- And this very thing is occurring as we read this.
"I don't think the residential restriction in any way affects the purpose of the sex offender registry," he said. Staying away from areas where minors congregate might help them avoid temptation, but with the Internet, temptation is everywhere.
"The fact is knowing where they are ... it's not where they live, that's just a factor of keeping track of them," he said.
There is also the concern of what having to abide by these restrictions forever does to someone who was convicted of a minor crime — for example, someone who was a teenager and had consensual sex with a 15-year-old.
Though that crime is now a misdemeanor, if the perpetrator is only a few years older, there are many statutory rape offenders on registration lists all over the state, including in Coweta.
When offenders get out of jail, it can be very hard for them to find a place to stay and work. Many times, they can't stay with their family, said Rep. Alisha Morgan (Email), D-Austell.
Additionally, Morgan said, many organizations that work with victims of sexual assault have opposed the new bill.
Those in favor of the restrictions always talk about protecting children.
But 94 percent of child sexual assaults are perpetrated by someone the victim knew, said Rep. Roberta Abdul-Salaam (Email), D-Riverdale, who gave the minority report. And 75 percent of the assaults are committed by family members.
"By continuing to focus on child sexual abuse as a stranger abduction phenomenon, this bill may seriously damage the steps we have taken to create safer communities," she said.
A study by the Georgia Board of Pardons and Paroles found that each time a former inmate had to move the chances of his reoffending went up 25 percent. And the chance of reoffending goes up 1 percent every day that offender is out of work, Abdul-Salaam said.
The sex offender registry, for the most part, treats all offenders the same. Someone convicted of statutory rape or public indecency has to abide by the same restrictions as a child rapist.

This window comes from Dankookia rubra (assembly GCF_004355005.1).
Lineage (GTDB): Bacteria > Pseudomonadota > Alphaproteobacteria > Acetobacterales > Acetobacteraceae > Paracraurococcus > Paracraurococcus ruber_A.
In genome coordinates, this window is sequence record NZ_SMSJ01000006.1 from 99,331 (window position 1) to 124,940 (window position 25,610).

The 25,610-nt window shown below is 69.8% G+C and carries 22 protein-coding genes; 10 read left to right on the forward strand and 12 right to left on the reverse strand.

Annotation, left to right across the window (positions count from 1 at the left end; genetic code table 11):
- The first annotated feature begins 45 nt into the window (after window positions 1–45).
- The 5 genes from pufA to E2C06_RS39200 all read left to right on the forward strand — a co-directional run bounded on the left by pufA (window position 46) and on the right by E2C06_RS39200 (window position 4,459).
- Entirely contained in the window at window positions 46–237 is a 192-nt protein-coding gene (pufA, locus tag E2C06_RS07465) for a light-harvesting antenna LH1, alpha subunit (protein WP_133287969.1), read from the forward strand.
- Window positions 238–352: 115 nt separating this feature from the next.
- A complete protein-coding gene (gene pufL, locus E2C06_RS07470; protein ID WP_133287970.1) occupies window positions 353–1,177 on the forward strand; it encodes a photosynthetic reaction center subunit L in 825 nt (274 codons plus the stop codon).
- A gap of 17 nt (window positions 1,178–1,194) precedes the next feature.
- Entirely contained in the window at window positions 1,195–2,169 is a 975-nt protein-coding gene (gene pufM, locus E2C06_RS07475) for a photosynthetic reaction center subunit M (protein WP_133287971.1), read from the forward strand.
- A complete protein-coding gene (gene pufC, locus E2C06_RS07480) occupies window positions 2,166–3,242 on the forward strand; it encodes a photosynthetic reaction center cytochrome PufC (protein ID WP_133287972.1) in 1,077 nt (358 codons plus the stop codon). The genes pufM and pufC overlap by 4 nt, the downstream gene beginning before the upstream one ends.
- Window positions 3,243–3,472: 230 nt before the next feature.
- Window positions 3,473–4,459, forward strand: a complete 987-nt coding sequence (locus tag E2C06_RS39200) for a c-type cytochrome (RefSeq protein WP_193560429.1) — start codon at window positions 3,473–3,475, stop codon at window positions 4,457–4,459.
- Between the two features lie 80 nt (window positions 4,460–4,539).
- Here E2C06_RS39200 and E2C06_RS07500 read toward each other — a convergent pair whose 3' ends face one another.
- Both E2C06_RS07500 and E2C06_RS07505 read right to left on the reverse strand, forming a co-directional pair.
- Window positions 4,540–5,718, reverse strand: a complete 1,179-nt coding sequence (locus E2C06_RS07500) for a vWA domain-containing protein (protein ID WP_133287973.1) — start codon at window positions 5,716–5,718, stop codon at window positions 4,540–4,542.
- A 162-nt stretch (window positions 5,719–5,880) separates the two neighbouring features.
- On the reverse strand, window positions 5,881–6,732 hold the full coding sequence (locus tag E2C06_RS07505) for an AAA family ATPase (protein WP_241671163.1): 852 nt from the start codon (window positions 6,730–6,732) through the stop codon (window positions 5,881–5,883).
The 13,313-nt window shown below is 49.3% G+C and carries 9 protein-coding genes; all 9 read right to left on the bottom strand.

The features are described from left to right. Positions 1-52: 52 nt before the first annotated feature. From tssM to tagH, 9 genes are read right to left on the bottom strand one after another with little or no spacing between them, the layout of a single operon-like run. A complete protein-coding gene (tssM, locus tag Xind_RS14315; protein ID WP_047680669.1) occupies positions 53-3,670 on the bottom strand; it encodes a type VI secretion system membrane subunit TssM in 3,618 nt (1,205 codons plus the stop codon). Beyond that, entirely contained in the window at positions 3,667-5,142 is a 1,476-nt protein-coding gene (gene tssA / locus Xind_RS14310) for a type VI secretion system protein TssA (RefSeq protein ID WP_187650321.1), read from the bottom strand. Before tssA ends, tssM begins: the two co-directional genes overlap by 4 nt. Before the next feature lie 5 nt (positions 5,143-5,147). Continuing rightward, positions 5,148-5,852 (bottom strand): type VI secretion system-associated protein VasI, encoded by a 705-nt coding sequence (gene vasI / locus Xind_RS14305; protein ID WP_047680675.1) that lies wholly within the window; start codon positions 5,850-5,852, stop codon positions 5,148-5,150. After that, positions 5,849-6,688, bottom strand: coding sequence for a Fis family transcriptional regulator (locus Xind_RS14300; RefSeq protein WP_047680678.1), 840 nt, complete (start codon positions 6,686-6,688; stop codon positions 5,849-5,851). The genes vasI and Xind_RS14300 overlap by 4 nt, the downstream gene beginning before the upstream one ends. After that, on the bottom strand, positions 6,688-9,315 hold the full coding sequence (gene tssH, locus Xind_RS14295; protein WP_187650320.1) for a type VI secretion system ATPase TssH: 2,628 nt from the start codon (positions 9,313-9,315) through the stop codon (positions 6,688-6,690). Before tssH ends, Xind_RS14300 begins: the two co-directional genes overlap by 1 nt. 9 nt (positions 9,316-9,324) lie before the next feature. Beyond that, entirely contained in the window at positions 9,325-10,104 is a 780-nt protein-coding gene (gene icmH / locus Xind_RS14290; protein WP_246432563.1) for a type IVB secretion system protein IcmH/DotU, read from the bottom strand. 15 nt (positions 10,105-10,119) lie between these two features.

Rep. Steve Davis (Email), R-McDonough, spoke in favor of the bill, saying "it just absolutely fascinates me how anyone can come in here and say that a convicted felon's right to property is more important than the safety of a child."
- And it just amazes me how blind you are and do not want to listen to what anybody says. Why can you not see what people are saying that these laws protect nobody. If 75% of the victims are the son or daughter of the offender, then how does pushing them (the entire family) out into the country protect the son or daughter? LISTEN TO WHAT THEY ARE SAYING, YOU ARE NOT!!
"We're talking about family values and our children," he said.
- No, we are talking about protecting children and society! You are just so blind, I don't think you will ever see what they are trying to tell you...
Sex offenders have families and children as well. Many of Coweta's sex offenders have children in school. One often goes to each lunch at school with his daughter. McGuffey said he often gets calls about sex offenders being at recreation fields and the like. Usually, they are there watching their children play sports. And they have every right to be. Sex offenders are prohibited from loitering at certain places, but if they have a reason to be there, that's OK.
McGuffey likes the fact that he knows exactly where every sex offender lives and works, and what kind of car they drive. And that they have to check up with him.
But when it comes to the residency restrictions, "I don't know what they're talking about when they're talking about protecting" children and families, he said.